Medicinal use of Sassafras: Sassafras has a long history of herbal use. It was widely employed by many native North American Indian tribes who used it to treat a wide range of complaints, valuing it especially for its tonic effect upon the body. It is still commonly used in herbalism and as a domestic remedy. The root bark and root pith are alterative, anodyne, antiseptic, aromatic, carminative, diaphoretic, diuretic, stimulant and vasodilator. A tea made from the root bark is particularly renowned as a spring tonic and blood purifier as well as a household cure for a wide range of ailments such as gastrointestinal complaints, colds, kidney ailments, rheumatism and skin eruptions. The mucilaginous pith from the twigs has been used as a poultice or wash for eye ailments and is also taken internally as a tea for chest, liver and kidney complaints. An essential oil from the root bark is used as an antiseptic in dentistry and also as an anodyne. The oil contains safrole, which is said to have carcinogenic activity and has been banned from use in American foods - though it is less likely to cause cancer than alcohol. In large doses the oil is poisonous, causing dilated pupils, vomiting, stupor, collapse and kidney and liver damage. The oil has been applied externally to control lice and treat insect bites, though it can cause skin irritation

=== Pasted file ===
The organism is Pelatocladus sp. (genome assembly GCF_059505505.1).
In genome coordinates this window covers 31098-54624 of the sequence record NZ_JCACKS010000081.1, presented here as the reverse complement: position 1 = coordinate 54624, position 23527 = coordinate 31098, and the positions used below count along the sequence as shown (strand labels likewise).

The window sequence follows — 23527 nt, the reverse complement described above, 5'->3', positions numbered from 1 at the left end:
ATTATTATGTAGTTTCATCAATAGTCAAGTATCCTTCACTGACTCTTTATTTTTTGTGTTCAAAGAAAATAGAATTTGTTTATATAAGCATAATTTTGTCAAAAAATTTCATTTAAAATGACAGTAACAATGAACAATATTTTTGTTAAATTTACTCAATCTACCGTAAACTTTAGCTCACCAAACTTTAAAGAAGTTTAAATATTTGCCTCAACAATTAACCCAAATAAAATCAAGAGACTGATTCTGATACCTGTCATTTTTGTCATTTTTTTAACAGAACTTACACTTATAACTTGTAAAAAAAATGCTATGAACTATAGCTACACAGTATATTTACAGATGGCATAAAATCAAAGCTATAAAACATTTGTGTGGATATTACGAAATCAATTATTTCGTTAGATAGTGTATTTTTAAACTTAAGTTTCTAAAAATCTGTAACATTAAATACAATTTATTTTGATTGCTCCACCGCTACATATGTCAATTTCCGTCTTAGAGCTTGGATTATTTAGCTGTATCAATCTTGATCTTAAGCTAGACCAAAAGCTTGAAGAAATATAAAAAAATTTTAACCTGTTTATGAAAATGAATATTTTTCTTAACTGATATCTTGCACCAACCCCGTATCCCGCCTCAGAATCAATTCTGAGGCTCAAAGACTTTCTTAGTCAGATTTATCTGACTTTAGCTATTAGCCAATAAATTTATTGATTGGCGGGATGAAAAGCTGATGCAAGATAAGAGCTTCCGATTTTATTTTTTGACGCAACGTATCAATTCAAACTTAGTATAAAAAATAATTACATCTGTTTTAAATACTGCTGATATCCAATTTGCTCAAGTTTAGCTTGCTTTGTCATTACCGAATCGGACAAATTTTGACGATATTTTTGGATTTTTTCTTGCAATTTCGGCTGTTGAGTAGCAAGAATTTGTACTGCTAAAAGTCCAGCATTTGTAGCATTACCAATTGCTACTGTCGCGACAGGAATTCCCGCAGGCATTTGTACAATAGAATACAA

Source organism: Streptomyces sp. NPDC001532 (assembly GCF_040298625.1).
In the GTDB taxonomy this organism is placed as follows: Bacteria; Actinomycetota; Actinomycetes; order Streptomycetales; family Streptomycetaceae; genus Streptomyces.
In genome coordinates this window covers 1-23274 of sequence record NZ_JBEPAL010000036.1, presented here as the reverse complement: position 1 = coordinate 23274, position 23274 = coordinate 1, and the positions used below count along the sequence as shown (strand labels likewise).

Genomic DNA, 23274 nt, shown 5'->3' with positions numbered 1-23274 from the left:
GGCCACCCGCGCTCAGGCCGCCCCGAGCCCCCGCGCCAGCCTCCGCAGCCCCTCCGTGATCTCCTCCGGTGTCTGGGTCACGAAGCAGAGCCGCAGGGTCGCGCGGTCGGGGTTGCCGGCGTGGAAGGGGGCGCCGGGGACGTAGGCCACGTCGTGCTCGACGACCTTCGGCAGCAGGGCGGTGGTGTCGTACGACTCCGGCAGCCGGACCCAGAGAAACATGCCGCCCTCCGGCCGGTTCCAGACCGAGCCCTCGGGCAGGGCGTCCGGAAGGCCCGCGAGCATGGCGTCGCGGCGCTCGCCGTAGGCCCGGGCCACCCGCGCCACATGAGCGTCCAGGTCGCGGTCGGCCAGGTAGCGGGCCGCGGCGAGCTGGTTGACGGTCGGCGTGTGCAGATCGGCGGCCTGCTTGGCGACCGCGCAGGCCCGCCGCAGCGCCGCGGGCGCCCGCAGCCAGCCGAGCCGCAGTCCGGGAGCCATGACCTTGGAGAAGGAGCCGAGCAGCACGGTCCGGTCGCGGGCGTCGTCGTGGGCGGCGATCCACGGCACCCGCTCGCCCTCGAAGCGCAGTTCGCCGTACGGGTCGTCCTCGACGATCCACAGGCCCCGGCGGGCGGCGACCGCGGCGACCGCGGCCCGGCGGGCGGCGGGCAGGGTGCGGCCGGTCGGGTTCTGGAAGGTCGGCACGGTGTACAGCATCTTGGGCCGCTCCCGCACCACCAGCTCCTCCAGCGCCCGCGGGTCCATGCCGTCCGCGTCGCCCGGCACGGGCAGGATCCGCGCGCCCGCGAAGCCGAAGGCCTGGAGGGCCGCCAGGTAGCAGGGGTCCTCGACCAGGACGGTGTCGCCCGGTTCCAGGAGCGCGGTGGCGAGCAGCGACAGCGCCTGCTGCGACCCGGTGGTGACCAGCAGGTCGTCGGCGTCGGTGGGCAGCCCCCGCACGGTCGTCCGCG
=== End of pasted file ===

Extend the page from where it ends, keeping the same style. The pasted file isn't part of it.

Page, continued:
Peterson Field Guides Eastern and Central Medicinal Plants tells us: